When attached to a quadcopter drone, the Stereotyped Nature-Inspired Aerial Grasper (SNAG) forms a robot that can fly around, catch and carry objects and perch on various surfaces.
“It’s not easy to mimic how birds fly and perch. After millions of years of evolution, they make takeoff and landing look so easy, even among all of the complexity and variability of the tree branches you would find in a forest,” said Dr. William Roderick, a researcher in the Department of Mechanical Engineering at Stanford University.
In the previous studies of parrotlets, the birds flew back and forth between special perches while being recorded by five high-speed cameras.
The perches contained sensors that captured the physical forces associated with the birds’ landings, perching and takeoff.
“What surprised us was that they did the same aerial maneuvers, no matter what surfaces they were landing on,” Dr. Roderick said.
“They let the feet handle the variability and complexity of the surface texture itself. This formulaic behavior seen in every bird landing is why the ‘S’ in SNAG stands for stereotyped.”
Just like the parrotlets, SNAG approaches every landing in the same way. But, in order to account for the size of the quadcopter, the aerial robot is based on the legs of a peregrine falcon.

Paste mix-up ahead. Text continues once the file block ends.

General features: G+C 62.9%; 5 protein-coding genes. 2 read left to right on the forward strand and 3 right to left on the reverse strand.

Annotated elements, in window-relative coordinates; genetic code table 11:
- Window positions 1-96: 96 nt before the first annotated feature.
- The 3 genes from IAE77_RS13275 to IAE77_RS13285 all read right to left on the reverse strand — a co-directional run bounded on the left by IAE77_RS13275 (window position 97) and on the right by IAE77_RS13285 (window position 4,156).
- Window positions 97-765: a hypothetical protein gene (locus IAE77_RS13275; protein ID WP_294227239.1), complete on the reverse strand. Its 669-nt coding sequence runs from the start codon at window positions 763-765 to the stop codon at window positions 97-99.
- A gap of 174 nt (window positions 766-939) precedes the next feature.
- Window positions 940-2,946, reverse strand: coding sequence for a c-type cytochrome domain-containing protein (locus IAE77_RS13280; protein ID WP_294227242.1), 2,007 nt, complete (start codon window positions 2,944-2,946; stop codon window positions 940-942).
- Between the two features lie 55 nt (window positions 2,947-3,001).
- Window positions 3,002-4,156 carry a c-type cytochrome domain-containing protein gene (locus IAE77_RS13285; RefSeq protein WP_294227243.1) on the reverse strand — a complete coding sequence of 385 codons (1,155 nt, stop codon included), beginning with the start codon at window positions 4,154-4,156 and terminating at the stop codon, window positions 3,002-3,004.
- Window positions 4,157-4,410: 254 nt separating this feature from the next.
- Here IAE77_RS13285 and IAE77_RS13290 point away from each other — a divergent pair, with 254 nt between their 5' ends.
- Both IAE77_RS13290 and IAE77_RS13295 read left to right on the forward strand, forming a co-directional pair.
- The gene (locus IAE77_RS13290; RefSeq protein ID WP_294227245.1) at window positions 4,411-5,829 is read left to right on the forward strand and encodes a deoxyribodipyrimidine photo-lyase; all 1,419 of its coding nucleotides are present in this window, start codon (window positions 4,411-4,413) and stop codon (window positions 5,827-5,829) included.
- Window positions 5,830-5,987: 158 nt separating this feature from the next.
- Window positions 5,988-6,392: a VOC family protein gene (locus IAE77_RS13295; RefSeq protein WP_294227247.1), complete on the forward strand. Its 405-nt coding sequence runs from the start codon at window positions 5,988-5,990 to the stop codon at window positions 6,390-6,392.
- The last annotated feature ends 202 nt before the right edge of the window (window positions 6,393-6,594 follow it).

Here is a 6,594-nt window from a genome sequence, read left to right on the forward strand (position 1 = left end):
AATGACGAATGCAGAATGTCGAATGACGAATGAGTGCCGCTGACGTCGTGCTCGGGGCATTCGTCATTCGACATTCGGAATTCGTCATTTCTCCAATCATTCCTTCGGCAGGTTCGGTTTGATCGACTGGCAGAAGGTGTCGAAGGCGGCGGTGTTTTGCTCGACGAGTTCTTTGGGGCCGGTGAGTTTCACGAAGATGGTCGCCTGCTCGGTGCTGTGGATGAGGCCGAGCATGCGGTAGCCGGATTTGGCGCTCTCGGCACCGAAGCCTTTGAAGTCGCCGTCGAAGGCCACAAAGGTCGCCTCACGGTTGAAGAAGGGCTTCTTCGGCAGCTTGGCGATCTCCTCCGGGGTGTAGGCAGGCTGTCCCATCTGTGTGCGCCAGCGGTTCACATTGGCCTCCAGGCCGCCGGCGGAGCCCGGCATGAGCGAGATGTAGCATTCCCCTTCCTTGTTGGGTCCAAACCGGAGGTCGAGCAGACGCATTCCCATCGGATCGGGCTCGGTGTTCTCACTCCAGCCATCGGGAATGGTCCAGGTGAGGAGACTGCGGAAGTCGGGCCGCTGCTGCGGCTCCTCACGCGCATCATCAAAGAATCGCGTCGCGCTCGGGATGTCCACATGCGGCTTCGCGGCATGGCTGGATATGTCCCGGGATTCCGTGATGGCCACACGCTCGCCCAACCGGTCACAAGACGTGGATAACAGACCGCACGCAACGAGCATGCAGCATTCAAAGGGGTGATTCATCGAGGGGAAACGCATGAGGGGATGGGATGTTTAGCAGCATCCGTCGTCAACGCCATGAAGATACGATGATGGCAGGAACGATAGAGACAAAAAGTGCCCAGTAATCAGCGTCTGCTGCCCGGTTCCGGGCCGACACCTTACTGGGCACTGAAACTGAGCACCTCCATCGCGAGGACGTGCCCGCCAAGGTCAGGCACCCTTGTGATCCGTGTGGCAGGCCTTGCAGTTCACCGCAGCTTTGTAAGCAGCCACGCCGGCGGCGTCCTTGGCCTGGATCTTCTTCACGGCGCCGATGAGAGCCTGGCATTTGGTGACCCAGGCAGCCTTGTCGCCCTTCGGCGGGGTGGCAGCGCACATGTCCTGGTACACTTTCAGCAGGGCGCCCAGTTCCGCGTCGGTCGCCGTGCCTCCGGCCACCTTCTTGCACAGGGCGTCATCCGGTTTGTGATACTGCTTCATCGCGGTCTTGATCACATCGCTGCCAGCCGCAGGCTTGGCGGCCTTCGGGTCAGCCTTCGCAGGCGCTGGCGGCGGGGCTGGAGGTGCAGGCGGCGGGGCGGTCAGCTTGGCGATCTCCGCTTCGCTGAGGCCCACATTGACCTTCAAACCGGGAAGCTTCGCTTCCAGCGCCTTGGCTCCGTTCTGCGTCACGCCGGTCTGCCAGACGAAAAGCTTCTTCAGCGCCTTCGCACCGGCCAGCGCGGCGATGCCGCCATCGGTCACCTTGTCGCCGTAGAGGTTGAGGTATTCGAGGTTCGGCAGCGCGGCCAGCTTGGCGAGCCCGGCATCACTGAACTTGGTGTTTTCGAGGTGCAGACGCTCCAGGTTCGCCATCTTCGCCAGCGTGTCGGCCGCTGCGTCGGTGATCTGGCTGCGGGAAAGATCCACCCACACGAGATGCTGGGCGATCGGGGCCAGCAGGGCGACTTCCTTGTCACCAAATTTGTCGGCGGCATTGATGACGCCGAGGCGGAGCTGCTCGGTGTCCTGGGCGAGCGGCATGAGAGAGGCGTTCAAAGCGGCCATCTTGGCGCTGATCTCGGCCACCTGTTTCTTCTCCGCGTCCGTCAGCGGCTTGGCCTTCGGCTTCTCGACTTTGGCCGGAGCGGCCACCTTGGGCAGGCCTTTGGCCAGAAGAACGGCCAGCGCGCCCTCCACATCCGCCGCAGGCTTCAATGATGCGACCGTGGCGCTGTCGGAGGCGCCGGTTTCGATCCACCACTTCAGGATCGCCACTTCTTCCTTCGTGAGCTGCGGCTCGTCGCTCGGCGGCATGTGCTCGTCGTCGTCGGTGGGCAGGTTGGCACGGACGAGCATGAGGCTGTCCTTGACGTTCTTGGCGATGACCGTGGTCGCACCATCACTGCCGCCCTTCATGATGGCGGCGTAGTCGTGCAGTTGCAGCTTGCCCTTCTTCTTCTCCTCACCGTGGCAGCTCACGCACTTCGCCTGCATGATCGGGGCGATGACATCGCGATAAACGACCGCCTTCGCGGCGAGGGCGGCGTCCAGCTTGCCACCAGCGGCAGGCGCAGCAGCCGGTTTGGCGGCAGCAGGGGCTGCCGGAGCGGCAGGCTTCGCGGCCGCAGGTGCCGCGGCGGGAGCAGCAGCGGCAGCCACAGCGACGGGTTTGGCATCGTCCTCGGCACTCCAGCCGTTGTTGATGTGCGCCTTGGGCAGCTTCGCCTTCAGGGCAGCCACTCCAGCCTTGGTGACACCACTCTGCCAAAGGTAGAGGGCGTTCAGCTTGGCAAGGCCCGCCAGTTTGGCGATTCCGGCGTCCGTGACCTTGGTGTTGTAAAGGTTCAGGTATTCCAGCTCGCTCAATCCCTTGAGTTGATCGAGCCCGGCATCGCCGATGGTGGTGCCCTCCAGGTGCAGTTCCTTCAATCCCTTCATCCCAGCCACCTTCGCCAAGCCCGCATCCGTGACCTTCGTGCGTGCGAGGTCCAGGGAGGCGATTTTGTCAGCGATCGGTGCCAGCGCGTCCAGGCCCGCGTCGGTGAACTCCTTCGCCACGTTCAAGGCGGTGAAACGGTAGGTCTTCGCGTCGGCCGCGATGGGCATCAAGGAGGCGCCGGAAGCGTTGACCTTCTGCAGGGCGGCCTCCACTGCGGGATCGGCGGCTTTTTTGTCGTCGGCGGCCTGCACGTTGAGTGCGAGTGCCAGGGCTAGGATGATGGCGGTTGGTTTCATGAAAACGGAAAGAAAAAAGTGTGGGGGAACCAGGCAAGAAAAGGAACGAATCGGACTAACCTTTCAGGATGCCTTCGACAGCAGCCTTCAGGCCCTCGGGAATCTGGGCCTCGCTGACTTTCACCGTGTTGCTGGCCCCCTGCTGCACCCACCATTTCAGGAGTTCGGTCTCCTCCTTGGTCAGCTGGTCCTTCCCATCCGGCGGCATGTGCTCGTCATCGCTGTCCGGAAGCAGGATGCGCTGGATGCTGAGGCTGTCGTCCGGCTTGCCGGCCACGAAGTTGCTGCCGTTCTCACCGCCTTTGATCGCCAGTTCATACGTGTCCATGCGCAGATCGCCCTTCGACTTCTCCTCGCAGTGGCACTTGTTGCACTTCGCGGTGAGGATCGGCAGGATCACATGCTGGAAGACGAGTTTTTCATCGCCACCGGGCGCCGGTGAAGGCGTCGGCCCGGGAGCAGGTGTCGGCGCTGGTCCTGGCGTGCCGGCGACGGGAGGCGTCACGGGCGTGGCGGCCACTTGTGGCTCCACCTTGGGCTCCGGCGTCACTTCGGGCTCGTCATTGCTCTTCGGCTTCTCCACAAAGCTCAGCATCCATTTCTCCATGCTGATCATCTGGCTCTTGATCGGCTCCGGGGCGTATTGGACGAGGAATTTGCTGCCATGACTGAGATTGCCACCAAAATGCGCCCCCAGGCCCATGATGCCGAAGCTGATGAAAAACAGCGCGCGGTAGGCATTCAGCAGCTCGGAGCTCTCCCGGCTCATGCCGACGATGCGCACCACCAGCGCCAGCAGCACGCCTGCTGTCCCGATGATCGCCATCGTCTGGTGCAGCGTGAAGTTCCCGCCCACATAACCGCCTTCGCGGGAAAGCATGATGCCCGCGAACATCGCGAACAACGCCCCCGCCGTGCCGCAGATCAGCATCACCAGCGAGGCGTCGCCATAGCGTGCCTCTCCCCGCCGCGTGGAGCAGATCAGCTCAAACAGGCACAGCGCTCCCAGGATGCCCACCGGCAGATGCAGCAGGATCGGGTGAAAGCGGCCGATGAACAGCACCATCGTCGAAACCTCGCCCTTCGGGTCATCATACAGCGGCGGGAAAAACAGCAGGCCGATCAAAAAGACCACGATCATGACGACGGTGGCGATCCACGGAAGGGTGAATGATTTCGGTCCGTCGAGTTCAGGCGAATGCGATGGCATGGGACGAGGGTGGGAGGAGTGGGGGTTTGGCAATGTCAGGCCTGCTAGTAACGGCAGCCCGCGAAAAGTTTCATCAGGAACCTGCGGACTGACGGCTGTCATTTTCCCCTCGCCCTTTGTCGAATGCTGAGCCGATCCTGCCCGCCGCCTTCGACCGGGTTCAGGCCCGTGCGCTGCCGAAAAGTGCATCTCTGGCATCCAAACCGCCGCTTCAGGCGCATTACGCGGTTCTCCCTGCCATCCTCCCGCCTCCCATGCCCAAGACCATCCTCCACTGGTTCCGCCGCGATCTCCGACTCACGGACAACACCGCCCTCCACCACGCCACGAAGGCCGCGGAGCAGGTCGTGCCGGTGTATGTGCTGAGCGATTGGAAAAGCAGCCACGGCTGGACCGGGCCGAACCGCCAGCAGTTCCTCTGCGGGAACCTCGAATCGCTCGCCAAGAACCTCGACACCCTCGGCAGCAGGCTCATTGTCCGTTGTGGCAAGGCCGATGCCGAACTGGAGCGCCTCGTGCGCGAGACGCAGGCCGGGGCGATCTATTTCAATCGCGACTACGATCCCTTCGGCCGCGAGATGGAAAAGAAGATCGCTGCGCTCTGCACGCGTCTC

In place of bones, it has a 3D-printed structure and motors and fishing line stand-in for muscles and tendons.
Each leg has its own motor for moving back and forth and another to handle grasping.
Inspired by the way tendons route around the ankle in birds, a similar mechanism in the robot’s leg absorbs landing impact energy and passively converts it into grasping force.
The result is that the robot has an especially strong and high-speed clutch that can be triggered to close in 20 milliseconds.
Once wrapped around a branch, SNAG’s ankles lock and an accelerometer on the right foot reports that the robot has landed and triggers a balancing algorithm to stabilize it.
There are countless possible applications for this robot, including search and rescue and wildfire monitoring; it can also be attached to technologies other than drones.
SNAG’s proximity to birds also allows for unique insights into avian biology.
“Part of the underlying motivation of this work was to create tools that we can use to study the natural world,” Dr. Roderick said.
“If we could have a robot that could act like a bird, that could unlock completely new ways of studying the environment.”
The work appears in the journal Science Robotics.
W.R.T. Roderick et al. 2021. Bird-inspired dynamic grasping and perching in arboreal environments. Science Robotics 6 (61); doi: 10.1126/scirobotics.abj7562